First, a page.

Dear NFL, About Those Ads...

Maybe it's time you curated the whole telecast

Dear NFL,

I'll keep this short and sweet, because you have a big game to get ready for. You call that game the Super Bowl. I call it the last great communal event in America. 

It's comfort food for the country, a three-hour event that entertains, inspires and binds us together over victory and loss, Doritos and Bud Light.

Did I say three hours? I meant 90 minutes—the halftime show and the game itself.

The other 90 minutes? Those pixelated dollar signs disguised as big, splashy ads?

It's not content people remember and act on, even when those same people say they look forward to Super Bowl ads. It's ads that remind people to go back for another go at the guacamole and chips.

It's brands looking for eyeballs with no care or concern for the culture of the Super Bowl. It's brands using precious airtime to run million-dollar manifestos no one remembers a week later. It's brands failing to push forth an idea worthy of this stage. 

So maybe you shouldn't let them on it. It is your stage, right?

Sure, we all know about the unwritten contract you have with brands that pony up the $5 million for the space: Bring your best attempt to make the commercial breaks interesting so they add to the game. Maybe.

Many brands live up to this and treat the game itself as a creative brief. Most don't, thinking it's a game of millions, a game of attention. It shouldn't surprise you, then, when millions of viewers lose attention.

You can't afford that, because of viewership stats that look like this. What a sad rainbow. Last year, 98 million watched the Super Bowl, down 16 million in just four years.

Maybe it's because people don't love football as much as they used to. More likely, it's because it's not worth the hassle of figuring out how to stream it. Maybe they're finally bingeing on Fleabag. But every time that number goes down, those ad slots are going to seem less and less worth the millions.

So here's an idea: Give people a reason to tune in. Stop making ads and start making content. Start making brands earn their place on your stage.

What if you made Super Bowl commercials invite-only? What if brands had to pitch their ideas to make it into the game? 

The Grammys, the Oscars, even the Tonys use their annual event to invite brands to be part of the overall experience, like when Intel transformed Lady Gaga into Bowie.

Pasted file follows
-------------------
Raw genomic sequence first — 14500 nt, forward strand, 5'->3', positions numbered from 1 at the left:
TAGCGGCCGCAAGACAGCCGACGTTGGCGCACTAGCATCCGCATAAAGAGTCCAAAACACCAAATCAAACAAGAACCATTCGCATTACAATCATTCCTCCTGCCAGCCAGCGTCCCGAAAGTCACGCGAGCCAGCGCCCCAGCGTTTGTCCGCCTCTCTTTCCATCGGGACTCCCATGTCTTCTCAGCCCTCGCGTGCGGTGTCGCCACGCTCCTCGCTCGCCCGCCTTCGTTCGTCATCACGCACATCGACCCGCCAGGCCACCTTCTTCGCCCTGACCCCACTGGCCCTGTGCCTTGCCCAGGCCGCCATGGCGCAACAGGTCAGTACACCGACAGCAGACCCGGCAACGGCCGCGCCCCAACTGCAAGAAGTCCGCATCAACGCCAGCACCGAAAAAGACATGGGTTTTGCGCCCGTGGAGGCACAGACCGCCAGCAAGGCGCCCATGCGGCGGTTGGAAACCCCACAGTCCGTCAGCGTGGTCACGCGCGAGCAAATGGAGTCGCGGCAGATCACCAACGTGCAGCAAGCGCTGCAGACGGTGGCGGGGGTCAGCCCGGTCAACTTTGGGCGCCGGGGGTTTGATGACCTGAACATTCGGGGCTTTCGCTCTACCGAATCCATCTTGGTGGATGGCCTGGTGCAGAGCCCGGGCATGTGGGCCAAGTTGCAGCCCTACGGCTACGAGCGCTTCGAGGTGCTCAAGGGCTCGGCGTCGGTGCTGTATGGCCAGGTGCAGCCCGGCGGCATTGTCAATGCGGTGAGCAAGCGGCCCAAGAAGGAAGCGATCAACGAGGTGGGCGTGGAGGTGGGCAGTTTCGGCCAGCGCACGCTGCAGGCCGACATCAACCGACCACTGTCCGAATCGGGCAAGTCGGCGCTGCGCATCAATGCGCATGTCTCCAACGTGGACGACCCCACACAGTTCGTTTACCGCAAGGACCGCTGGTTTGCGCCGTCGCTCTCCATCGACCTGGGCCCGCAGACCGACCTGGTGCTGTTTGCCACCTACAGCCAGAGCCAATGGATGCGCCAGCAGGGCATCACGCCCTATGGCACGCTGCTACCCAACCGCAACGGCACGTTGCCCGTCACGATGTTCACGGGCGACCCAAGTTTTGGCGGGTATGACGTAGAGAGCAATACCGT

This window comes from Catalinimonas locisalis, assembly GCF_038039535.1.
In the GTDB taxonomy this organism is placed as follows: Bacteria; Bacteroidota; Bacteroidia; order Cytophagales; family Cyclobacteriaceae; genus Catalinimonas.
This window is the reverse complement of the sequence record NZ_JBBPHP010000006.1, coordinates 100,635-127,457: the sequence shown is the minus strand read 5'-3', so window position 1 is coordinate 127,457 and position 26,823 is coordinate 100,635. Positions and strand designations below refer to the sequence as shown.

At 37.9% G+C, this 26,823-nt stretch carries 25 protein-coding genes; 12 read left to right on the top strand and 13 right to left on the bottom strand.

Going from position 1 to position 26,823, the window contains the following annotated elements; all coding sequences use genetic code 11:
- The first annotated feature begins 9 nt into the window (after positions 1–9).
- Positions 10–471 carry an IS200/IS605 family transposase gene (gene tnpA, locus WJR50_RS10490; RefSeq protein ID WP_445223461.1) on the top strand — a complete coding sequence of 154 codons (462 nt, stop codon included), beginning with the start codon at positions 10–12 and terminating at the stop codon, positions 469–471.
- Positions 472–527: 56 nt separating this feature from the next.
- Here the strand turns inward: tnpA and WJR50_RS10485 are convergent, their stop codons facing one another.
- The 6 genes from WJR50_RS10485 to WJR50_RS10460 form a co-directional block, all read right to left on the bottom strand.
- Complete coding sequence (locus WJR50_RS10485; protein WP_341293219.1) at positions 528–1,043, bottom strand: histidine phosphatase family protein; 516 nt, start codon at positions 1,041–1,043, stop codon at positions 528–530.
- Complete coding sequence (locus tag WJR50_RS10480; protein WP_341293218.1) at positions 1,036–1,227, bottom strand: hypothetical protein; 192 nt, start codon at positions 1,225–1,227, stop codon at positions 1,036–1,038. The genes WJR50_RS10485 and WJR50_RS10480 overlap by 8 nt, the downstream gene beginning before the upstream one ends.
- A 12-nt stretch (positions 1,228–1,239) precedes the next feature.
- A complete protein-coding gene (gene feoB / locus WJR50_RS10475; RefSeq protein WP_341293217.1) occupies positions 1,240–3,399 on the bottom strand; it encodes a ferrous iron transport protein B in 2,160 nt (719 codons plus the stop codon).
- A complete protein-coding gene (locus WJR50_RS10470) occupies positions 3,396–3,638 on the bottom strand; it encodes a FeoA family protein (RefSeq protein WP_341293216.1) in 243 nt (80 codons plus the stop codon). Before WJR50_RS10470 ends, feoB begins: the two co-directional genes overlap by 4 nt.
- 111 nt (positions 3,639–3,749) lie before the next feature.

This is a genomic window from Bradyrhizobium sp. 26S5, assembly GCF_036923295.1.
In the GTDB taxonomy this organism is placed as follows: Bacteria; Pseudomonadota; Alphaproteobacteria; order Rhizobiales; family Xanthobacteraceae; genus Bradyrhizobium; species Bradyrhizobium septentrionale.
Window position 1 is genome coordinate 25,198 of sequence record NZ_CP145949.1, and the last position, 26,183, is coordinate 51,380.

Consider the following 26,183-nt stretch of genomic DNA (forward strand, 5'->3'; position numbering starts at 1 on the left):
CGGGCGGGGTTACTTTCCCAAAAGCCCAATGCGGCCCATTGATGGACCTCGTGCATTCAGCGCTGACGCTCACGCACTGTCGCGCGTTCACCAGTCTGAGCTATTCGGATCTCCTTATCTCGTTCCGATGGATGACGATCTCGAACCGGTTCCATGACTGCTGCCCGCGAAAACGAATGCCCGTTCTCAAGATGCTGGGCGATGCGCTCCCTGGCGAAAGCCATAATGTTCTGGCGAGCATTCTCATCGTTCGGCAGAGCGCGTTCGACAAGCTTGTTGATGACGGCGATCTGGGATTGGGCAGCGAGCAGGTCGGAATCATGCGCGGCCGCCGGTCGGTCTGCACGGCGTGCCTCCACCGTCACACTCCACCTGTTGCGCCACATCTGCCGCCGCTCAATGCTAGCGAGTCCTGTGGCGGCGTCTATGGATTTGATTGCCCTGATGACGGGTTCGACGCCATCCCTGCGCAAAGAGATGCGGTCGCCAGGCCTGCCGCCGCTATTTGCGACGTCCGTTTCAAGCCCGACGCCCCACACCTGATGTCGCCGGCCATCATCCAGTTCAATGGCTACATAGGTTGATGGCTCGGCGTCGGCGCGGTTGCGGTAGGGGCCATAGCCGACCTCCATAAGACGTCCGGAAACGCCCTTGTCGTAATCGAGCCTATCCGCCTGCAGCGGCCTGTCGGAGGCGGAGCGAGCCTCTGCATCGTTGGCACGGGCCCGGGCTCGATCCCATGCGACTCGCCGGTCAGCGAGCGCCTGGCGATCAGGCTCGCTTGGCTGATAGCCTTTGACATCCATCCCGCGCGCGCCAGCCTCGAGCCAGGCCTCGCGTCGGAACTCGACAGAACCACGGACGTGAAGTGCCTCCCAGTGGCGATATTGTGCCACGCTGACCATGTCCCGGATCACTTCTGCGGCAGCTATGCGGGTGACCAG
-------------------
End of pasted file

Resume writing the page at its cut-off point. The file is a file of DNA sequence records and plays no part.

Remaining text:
Imagine if you did that. 

Imagine the quality of the ideas. Imagine the end result. Imagine the experiences you could create if brands were as invested in entertaining your fans as you are.

It wouldn't just be advertising hoping to be content. It would be content—the kind that makes people forget to tune out, that matters in ways that are just as integral to the entire experience as the national anthem, the commentary, maybe even the game itself.

You are about to host the last great communal event in the country. You are a comfort-watching, pop-marketing tonic for the times.

Don't limit your opportunity to a mere 90 minutes. Curate the entire game. The entire three hours.

Inspire brands to live up to your platform, to be worthy of the game. Charge them a premium and then create a scholarship for newcomers and promising younger brands.

Sure, you'll have to bring your media partners along. They'll get on board. You are the NFL, one of the most successful brands of all time. You're a shared national experience, and it's time to think of yourself that way.

You can do it. And maybe you should.

Tim Galles

P.S. I have a few notes on your halftime show when you have a sec. It can wait until after the game. 

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Tim Galles
Tim Galles is Barkley's chief idea officer and the director of the Whole Brand Project, Barkley's think tank with a mission to build a world with more whole brands. He's also the author of Scratch: How to build a potent modern brand from the inside out.

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